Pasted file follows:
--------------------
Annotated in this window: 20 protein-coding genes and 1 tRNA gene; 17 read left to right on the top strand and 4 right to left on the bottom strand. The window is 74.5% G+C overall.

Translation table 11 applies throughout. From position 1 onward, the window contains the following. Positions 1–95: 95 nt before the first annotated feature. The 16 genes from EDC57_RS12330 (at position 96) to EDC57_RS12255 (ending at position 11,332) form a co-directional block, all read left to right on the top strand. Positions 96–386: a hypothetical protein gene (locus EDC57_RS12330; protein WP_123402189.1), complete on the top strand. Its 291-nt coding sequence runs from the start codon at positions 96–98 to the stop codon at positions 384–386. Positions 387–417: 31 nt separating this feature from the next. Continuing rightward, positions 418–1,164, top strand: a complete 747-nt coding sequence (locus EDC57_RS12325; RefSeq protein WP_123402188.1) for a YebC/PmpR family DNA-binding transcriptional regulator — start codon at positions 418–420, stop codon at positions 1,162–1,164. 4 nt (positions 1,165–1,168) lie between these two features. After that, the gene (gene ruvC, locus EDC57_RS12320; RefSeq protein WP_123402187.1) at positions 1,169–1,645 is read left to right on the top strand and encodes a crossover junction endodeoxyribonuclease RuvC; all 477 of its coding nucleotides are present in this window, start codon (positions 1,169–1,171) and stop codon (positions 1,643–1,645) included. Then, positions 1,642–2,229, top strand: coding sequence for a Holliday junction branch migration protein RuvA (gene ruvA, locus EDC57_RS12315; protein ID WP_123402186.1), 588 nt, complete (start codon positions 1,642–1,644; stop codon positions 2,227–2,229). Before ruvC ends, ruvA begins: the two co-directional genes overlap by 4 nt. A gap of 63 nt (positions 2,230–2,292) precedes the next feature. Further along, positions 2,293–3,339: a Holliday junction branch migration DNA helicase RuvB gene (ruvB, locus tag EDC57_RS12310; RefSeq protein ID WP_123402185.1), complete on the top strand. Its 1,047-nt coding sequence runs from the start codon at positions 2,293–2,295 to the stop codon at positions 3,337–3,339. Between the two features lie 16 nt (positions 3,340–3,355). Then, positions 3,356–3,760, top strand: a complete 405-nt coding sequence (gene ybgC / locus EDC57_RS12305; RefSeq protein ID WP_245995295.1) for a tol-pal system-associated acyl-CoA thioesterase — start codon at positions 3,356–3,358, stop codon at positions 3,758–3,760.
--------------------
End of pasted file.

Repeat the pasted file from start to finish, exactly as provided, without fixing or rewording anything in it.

Annotated in this window: 20 protein-coding genes and 1 tRNA gene; 17 read left to right on the top strand and 4 right to left on the bottom strand. The window is 74.5% G+C overall.

Translation table 11 applies throughout. From position 1 onward, the window contains the following. Positions 1–95: 95 nt before the first annotated feature. The 16 genes from EDC57_RS12330 (at position 96) to EDC57_RS12255 (ending at position 11,332) form a co-directional block, all read left to right on the top strand. Positions 96–386: a hypothetical protein gene (locus EDC57_RS12330; protein WP_123402189.1), complete on the top strand. Its 291-nt coding sequence runs from the start codon at positions 96–98 to the stop codon at positions 384–386. Positions 387–417: 31 nt separating this feature from the next. Continuing rightward, positions 418–1,164, top strand: a complete 747-nt coding sequence (locus EDC57_RS12325; RefSeq protein WP_123402188.1) for a YebC/PmpR family DNA-binding transcriptional regulator — start codon at positions 418–420, stop codon at positions 1,162–1,164. 4 nt (positions 1,165–1,168) lie between these two features. After that, the gene (gene ruvC, locus EDC57_RS12320; RefSeq protein WP_123402187.1) at positions 1,169–1,645 is read left to right on the top strand and encodes a crossover junction endodeoxyribonuclease RuvC; all 477 of its coding nucleotides are present in this window, start codon (positions 1,169–1,171) and stop codon (positions 1,643–1,645) included. Then, positions 1,642–2,229, top strand: coding sequence for a Holliday junction branch migration protein RuvA (gene ruvA, locus EDC57_RS12315; protein ID WP_123402186.1), 588 nt, complete (start codon positions 1,642–1,644; stop codon positions 2,227–2,229). Before ruvC ends, ruvA begins: the two co-directional genes overlap by 4 nt. A gap of 63 nt (positions 2,230–2,292) precedes the next feature. Further along, positions 2,293–3,339: a Holliday junction branch migration DNA helicase RuvB gene (ruvB, locus tag EDC57_RS12310; RefSeq protein ID WP_123402185.1), complete on the top strand. Its 1,047-nt coding sequence runs from the start codon at positions 2,293–2,295 to the stop codon at positions 3,337–3,339. Between the two features lie 16 nt (positions 3,340–3,355). Then, positions 3,356–3,760, top strand: a complete 405-nt coding sequence (gene ybgC / locus EDC57_RS12305; RefSeq protein ID WP_245995295.1) for a tol-pal system-associated acyl-CoA thioesterase — start codon at positions 3,356–3,358, stop codon at positions 3,758–3,760.